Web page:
coming, made you beg for it,
then at last described the sound,
the shape of ninety-nine
finding one-hundred.

And you,
only six,
began one,
two, three,
four. You
collected sticks
and stones, bottles
of every color and
shape, abandoned
sparrow nests, snake
skins, and rusty nails,
but nothing happened.
When you asked why
has nothing happened, I said
you have to count the living
for the rapture to occur. And of course,
with you still spelling brother
b-e-l-i-e-v-e, you started searching for life.

We know now that you wandered
for weeks each mile between the farm
and town, that you nearly gave up at fifty,
but continued until you were well
into the nineties. When you found one-
hundred you could hardly hold him
your fingers falling angels. We know
you waited with them, for hours at a time,
hoping maybe the miracle would take
a day, or two, or a week more, as long as
you believed, but with time all boys stop
believing. The week before you found them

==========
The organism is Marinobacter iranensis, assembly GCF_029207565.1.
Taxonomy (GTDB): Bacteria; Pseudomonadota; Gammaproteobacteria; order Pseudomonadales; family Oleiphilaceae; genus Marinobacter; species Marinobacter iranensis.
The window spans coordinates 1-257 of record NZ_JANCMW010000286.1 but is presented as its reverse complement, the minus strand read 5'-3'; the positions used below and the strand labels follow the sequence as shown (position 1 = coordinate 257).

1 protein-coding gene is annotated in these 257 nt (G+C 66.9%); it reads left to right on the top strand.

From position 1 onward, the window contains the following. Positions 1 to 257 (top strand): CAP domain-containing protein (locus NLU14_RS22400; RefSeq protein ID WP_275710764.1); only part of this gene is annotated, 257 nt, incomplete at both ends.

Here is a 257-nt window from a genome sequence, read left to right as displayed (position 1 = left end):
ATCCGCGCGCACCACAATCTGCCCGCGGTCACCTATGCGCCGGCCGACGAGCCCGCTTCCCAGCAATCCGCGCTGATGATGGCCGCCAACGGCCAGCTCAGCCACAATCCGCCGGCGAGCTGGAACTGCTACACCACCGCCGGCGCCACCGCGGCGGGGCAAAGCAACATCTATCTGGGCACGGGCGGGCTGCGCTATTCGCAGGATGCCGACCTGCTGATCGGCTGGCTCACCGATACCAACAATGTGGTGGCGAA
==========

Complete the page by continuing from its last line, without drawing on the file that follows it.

again, you forgot them entirely, left them
waiting for you, counting the minutes, the days,
the lifetimes until you returned.

Grandfather Says | Ai

“Grandfather Says”
Ai

“Sit in my hand.”
I’m ten.
I can’t see him,
but I hear him breathing
in the dark.
It’s after dinner playtime.
We’re outside,
hidden by trees and shrubbery.
He calls it hide-and-seek,
but only my little sister seeks us
as we hide
and she can’t find us,
as grandfather picks me up
and rubs his hands between my legs.
I only feel a vague stirring
at the edge of my consciousness.
I don’t know what it is,
but I like it.
It gives me pleasure
that I can’t identify.
It’s not like eating candy,